THE NEW AMSTERDAM THEATRE
The New Amsterdam Theatre opens her doors and is immediately hailed as New York City’s most beautiful buildings.
On October 26, 1903, the opening of the New Amsterdam Theatre was a highly anticipated New York City event. Designers Henry Herts and Hugh Tallent set out to build the most spectacular theatre in New York. They were so confident in their endeavor that they designed the theatre’s interior specifically for her inaugural production of A Midsummer Night’s Dream. The following morning’s review in The New York Times spoke little of the play, but hailed the New Amsterdam Theatre as “The House Beautiful,”a nickname that still holds true today. Over 113 years later, the New Amsterdam is the oldest operating theatre of Broadway and an official New York City landmark.
The lobby of the New Amsterdam Theatre features marble wall sculptures depicting moments from great Shakespearean plays as well as scenes from Wagner’s Ring cycle operas. This design theme continues into the house where Shakespearean characters blend with iconic literary figures from Hans Christian Anderson, Aesop’s Fables and classic myths. The wall on the right as you enter features some of the great stars who graced the New Amsterdam stage including Will Rogers, W.C. Fields, Fanny Bryce, and Eddie Cantor. Hanging center is the great theatrical impresario Florenz Ziegfeld, famed producer of The Ziegfeld Follies.
THE ZIEGFELD FOLLIES
The Ziegfeld Follies opens and becomes the height of theatrical entertainment. Iterations of The Follies will run for over 14 years at The New Amsterdam Theater.
When the curtain went up in June of 1913, it was the start of a brilliant new chapter in the New Amsterdam Theatre’s history. For the next 14 years, The Ziegfeld Follies was synonymous with “The House Beautiful,” featuring spectacular sets, lavish costumes and the biggest stars of the day. The main attraction however, was the long line of beautiful chorus girls handpickede by Florenz Ziegfeld to ornament these musical extravaganzas. Never before had Broadway seen more vast or opulent productions.
THE GREAT DEPRESSION
The Great Depression triggers the gradual decline of The New Amsterdam Theatre. Over the next 5 decades it will fall into complete despair.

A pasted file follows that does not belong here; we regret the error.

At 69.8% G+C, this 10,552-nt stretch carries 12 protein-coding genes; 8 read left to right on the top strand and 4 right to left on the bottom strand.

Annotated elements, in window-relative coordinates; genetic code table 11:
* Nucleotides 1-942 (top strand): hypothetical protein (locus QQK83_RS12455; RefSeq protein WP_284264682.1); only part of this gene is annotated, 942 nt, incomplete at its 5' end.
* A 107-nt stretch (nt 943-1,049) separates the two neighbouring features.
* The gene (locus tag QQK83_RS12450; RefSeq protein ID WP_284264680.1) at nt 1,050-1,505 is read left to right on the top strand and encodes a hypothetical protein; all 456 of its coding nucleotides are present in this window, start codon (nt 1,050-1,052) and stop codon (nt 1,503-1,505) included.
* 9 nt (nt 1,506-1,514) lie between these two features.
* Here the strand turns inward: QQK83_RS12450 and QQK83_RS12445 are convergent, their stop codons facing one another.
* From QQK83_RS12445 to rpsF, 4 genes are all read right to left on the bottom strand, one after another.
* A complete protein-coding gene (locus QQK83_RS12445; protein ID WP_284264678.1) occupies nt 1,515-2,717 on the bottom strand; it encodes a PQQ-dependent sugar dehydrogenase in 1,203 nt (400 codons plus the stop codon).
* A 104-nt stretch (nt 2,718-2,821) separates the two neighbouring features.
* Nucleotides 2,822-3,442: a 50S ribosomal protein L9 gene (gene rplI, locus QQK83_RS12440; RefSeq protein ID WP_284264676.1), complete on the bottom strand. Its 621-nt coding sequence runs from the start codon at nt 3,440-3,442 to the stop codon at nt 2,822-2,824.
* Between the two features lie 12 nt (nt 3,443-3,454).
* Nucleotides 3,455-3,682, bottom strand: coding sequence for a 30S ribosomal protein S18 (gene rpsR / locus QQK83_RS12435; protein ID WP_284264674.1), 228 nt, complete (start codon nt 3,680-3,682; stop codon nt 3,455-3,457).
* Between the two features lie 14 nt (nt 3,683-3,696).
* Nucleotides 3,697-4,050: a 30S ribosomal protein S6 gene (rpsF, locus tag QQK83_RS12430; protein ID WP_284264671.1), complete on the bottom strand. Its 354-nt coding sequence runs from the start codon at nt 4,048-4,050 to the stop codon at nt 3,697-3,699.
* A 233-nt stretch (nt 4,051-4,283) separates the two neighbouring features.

THE WALT DISNEY COMPANY
The Walt Disney Company signs a 99-year lease on the New Amsterdam Theatre and begins the 2-year restoration in partnership with the City of New York.
Like all famous theatres, the New Amsterdam is haunted by a mischievous and elusive spirit. Chorus girl Olive Thomas was one of the most beautiful Ziegfeld girls to grace the line, but her looks and fame would soon come to a tragic end. In 1920 she died suddenly of mercury poisoning. It remains unclear if her death was accidental, an act of suicide, or even murder. Olive’s friendly soul has made a permanent home in a place she loved; the New Amsterdam Theatre. She has been spotted gliding across the stage as she did in life, blowing kisses to an invisible audience.
The New Amsterdam Theatre reopens with the premiere of Disney’s animated film, Hercules. Later that year it will become the original home of the highest grossing musical of all time, The Lion King.
In the early 1990’s the 42nd Street Development Corporation was formed to rejuvenate the theatres of Times Square. The New Amsterdam was in the worst shape by far as decades of abuse and neglect left her thoroughly dilapidated. Having recently opened its first his musical, Beauty and the Beast, The Walt Disney Company was looking for a permanent home on Broadway for its future theatrical enterprises, making it an ideal partner for the restoration. The task however, seemed insurmountable. The boxes on either side of her proscenium had been torn out. The ceiling had collapsed and years of rain and snow had deposited over two feet of standing water in the basement. Mushrooms the size of dinner plates were growing throughout the house, and once spectacular murals and sculptures were marred beyond recognition. It took a team of over 400 expert engineers, plasterers, painters, and technicians to restore the theatre back to her origional glory.
Aladdin opens at the New Amsterdam Theatre, becoming the third production to play her stage, and now one of Broadway’s biggest blockbusters.